Worker's alteration of CT scan prescription form proves costly
Case name: Hunter v. Mercy Hospital, 17 FLWCLB 206 (Fla. JCC, Miami 2010).
Ruling: A Florida judge of compensation claims held that a worker knowingly and intentionally made misrepresentations in order to secure a workers' compensation benefit for which she was not entitled and she forfeited all workers' compensation medical and indemnity benefits past, present, and future.
What it means: In Florida, the alteration and modification of a CT scan prescription form so that the claimant can get additional CT scans of other parts of her body constitutes a knowing and intentional misrepresentation in order to obtain benefits, resulting in a forfeiture of all workers' compensation benefits.
Summary: A worker slipped at work and sustained several injuries to her hands, knees, neck, and back. The claim was initially accepted as compensable. The authorized treating doctor provided the worker with an order for a CT scan of her right wrist/hand. The worker testified that she altered the CT scan prescription in order to obtain CT scan of her cervical and lumbar spine as well. She further said that while she was engaged in a telephone conversation with the medical provider's receptionist, she heard one of her treating doctors tell the receptionist that it was permissible for her to obtain the additional CT scans. However, the treating doctor denied giving the worker permission to alter the CT scan prescription. The JCC found the worker's testimony not credible and inconsistent with the credible testimony of the authorized treater. The JCC further found that she forfeited all benefits based on her knowing and intentional misrepresentation in order to secure a workers' compensation benefit for which she was not entitled.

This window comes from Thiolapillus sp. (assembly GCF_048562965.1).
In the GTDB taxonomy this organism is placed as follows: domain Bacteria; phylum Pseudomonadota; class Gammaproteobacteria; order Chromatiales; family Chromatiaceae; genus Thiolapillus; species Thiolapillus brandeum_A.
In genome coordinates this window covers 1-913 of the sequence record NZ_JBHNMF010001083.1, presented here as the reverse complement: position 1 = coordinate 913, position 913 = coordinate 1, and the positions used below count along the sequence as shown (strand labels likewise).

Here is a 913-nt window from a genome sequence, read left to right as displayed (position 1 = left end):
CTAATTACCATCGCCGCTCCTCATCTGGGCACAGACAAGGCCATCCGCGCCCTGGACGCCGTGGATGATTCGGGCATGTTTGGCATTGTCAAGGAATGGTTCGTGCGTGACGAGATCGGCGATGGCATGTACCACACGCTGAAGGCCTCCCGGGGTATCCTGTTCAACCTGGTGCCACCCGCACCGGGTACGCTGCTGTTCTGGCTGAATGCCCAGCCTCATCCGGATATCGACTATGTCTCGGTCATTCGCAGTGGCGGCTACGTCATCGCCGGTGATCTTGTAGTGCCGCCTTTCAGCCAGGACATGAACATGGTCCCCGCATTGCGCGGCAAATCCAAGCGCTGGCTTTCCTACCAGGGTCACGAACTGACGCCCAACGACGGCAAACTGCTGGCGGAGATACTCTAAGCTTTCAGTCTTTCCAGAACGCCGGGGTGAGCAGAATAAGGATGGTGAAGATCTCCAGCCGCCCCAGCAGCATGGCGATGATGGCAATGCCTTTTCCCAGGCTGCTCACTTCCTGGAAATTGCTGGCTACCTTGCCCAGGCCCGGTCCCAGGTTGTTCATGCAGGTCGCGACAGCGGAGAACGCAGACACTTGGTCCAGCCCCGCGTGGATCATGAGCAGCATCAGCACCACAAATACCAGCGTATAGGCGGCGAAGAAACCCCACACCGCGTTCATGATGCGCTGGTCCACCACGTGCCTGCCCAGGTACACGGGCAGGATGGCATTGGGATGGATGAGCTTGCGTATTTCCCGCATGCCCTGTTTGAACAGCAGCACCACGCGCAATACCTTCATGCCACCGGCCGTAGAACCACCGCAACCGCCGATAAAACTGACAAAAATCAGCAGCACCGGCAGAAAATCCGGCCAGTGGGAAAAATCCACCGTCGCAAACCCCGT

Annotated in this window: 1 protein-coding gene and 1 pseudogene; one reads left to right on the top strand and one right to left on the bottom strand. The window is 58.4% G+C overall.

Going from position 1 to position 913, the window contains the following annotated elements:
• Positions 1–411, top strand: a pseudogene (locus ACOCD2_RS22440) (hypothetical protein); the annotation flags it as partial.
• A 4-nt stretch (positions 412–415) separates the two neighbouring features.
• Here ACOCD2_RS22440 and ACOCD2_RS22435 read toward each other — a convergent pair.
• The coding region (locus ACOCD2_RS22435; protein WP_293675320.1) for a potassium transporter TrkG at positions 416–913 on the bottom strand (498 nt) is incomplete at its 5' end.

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February 28, 2011
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